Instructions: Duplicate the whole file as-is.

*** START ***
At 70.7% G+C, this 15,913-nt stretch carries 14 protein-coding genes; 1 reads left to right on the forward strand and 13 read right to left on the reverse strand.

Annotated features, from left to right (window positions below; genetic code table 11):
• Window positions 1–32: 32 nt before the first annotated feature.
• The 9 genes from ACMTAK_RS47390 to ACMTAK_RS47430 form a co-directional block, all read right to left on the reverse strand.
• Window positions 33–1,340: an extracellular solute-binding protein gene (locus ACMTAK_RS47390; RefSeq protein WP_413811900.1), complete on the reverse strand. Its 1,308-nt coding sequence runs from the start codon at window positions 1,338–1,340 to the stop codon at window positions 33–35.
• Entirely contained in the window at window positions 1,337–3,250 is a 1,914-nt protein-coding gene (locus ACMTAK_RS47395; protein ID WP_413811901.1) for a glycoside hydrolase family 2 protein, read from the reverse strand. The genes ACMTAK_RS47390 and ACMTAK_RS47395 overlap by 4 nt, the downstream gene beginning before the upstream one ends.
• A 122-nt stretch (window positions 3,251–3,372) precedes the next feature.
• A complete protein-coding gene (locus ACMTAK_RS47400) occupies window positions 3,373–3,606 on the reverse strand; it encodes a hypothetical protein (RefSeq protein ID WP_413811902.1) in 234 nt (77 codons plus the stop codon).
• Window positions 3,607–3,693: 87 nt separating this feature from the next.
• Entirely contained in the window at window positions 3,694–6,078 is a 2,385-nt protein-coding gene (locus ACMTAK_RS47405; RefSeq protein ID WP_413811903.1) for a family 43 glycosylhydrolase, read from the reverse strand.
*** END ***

At 70.7% G+C, this 15,913-nt stretch carries 14 protein-coding genes; 1 reads left to right on the forward strand and 13 read right to left on the reverse strand.

Annotated features, from left to right (window positions below; genetic code table 11):
• Window positions 1–32: 32 nt before the first annotated feature.
• The 9 genes from ACMTAK_RS47390 to ACMTAK_RS47430 form a co-directional block, all read right to left on the reverse strand.
• Window positions 33–1,340: an extracellular solute-binding protein gene (locus ACMTAK_RS47390; RefSeq protein WP_413811900.1), complete on the reverse strand. Its 1,308-nt coding sequence runs from the start codon at window positions 1,338–1,340 to the stop codon at window positions 33–35.
• Entirely contained in the window at window positions 1,337–3,250 is a 1,914-nt protein-coding gene (locus ACMTAK_RS47395; protein ID WP_413811901.1) for a glycoside hydrolase family 2 protein, read from the reverse strand. The genes ACMTAK_RS47390 and ACMTAK_RS47395 overlap by 4 nt, the downstream gene beginning before the upstream one ends.
• A 122-nt stretch (window positions 3,251–3,372) precedes the next feature.
• A complete protein-coding gene (locus ACMTAK_RS47400) occupies window positions 3,373–3,606 on the reverse strand; it encodes a hypothetical protein (RefSeq protein ID WP_413811902.1) in 234 nt (77 codons plus the stop codon).
• Window positions 3,607–3,693: 87 nt separating this feature from the next.
• Entirely contained in the window at window positions 3,694–6,078 is a 2,385-nt protein-coding gene (locus ACMTAK_RS47405; RefSeq protein ID WP_413811903.1) for a family 43 glycosylhydrolase, read from the reverse strand.